Two British divers emerge from a six-hour dive through a submerged cave beneath a mountain in Thailand. Along with Thai Navy SEALS, they’ve been searching for a youth soccer team and their coach, who disappeared in the cave 10 days prior during an early monsoon rain. “We’ve found the boys. They’re alive,” the first diver, John, announces to a chamber full of SEALS, handing them a waterproof camera. The SEALS clamber over the rocks to take a look. “Be careful who sees that,” the second diver, Rick, warns the men.
News later arrives at base camp that the boys have been found alive. A veritable wave of celebration spreads through the masses, until everyone is smiling and cheering in ecstatic relief. But on their way back to camp, the divers refuse to accept their hero’s welcome, shrugging off reporters with vacant consternation.
An American officer’s attempt at encouraging the divers to learn how to deal with the press properly causes something inside Rick to snap. “What do you want me to tell them? We found the boys; now let’s all watch them die?” The room falls silent. He explains that they had tried to dive out a rescue worker, but he got trapped in an outer chamber, panicked, and almost drowned. Trying to do the same with the children in the inner chamber would be a death sentence. No one in the room had any other plan to offer, so the divers left the camp, keeping the gravity of the situation to themselves.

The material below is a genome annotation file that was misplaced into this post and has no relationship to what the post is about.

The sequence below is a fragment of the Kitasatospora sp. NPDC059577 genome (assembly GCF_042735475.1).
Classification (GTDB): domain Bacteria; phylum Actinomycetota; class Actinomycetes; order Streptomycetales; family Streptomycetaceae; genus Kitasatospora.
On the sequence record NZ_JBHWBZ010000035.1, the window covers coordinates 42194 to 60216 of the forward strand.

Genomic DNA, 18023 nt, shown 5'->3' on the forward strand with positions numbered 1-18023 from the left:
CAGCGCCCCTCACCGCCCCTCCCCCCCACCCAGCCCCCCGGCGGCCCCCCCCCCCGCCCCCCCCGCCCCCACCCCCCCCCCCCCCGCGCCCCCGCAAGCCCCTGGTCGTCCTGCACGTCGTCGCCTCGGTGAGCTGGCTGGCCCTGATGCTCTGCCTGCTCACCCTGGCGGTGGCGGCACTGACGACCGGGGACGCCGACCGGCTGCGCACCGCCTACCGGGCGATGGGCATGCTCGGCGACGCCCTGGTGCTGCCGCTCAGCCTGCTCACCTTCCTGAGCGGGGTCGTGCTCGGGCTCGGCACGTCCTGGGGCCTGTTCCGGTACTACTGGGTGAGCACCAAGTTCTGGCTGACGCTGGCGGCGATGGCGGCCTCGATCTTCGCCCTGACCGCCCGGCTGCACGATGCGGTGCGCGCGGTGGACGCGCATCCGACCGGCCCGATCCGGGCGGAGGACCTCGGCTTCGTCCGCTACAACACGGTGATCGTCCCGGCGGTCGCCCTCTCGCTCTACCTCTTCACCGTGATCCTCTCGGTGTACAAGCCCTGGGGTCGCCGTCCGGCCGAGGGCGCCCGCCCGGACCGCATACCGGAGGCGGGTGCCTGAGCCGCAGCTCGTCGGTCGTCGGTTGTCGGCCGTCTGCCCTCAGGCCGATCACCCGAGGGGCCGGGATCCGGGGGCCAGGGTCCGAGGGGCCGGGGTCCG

“Thirteen Lives” is a dramatized account of the events which occurred in Thailand’s Tham Luang cave during the summer of 2018. The relationship between hope and cold realism flows throughout the film, represented, respectively, by Englishmen John Volanthen (Colin Farrell) and Rick Staton (Viggo Mortensen), a pair of divers called in by the Thai government to help with the seemingly impossible rescue mission. John approaches his interactions with the people involved in the rescue with empathy and understanding, demonstrating his goodwill and optimism even in bleak situations. Rick, on the other hand, has a streak of sarcasm, and refuses to communicate with anything less than brutal honesty. In the end, both John’s optimism and Rick’s realism become indispensable as the rescue unfolds.
When John and Rick initially find the boys, the scene unfolds like an encounter on an alien world. In a pitch black cavern, lights start to flick on in the distance as the boys hear the divers approaching. We initially see a shot of only the boys’ legs as they tentatively creep down from the rocks towards the water. This is when the audience understands the desperation of their situation, and their shock at seeing other people after what must have felt like an eternity of isolation in the darkness. John tells them that they will return the next day with food, doctors — “everything”— although he has no knowledge of whether this can be done. He ignores Rick’s objection that “you don’t know that,” because leaving the boys with some degree of hope is better than leaving them in further uncertainty.